A rally at Uki on Saturday succeeded in stopping in their tracks two tankers that organisers say were illegally carting water on the weekend.
Scott Sledge, a veteran Tweed campaigner and coordinator of Northern Rivers Guardians, told Echonetdaily the trucks were carting spring water against the condition of their licences.
At around 10.30am, after the rally had heard from Mr Sledge and Tweed Water Alliance spokesperson Jeremy Tager, the 200-strong crowd ‘spontaneously ran out onto the road to block the tanker,’ Mr Sledge said.
‘We asked the driver whether he was aware that it was against Council conditions for them to truck water on the weekend and he said he wasn’t.’
Mr Sledge said that after they explained the situation to the truck driver, the crowd let the tanker pass.
But the truck returned at around 1pm with a second tanker, also believed to have come from the same property.
‘By this time there were around 70 people still in the park after the rally and they again ran out onto the road and did their own thing,’ he said.
Mr Sledge, whose group staged some of the early actions against CSG licences in the region, said he believes that water mining is becoming ‘the new CSG’ in the Northern Rivers.
It’s become a flashpoint at Uki. They’re very angry about the amount of traffic going through at all hours, which is not allowed.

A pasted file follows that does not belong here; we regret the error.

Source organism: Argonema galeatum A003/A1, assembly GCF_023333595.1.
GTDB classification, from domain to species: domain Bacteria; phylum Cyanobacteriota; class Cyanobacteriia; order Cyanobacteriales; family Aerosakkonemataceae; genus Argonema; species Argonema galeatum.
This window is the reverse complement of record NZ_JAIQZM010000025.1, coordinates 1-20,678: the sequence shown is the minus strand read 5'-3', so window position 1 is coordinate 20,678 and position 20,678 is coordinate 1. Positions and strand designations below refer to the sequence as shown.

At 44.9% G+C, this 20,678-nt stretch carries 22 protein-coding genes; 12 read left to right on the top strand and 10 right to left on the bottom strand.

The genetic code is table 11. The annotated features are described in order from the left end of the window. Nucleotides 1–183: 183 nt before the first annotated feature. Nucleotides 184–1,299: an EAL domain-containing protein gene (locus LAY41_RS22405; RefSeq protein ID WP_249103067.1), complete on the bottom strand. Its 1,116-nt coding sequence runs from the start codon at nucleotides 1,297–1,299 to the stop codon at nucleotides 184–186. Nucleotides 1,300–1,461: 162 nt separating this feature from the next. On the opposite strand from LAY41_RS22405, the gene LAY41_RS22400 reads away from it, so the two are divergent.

‘The people just feel like they’re being walked on. The people don’t believe the water belongs to the trucking companies – they believe it belongs to the public,’ Mr Sledge said.
He added that the issue ‘has all the emotional impact that CSG did’.
‘It’s become an issue where a lot of people, including me, see it as an environmental disaster in the making,’ he said.
Saturday’s rally came after a month of mixed news on the issue.
In September, Tweed Shire Council to allow former Labor MP Jack Hallam to operate a water mining operation near Uki, which would see a maximum extraction volume of 24 megalitres per year.
But last week, the Karlos family, who operate a water extraction business at Bilambil had their appeal to the Land and Environment Court over Council conditions dismissed.
There are currently 11 active and pending applications for water extraction operations within the Tweed Shire (see map).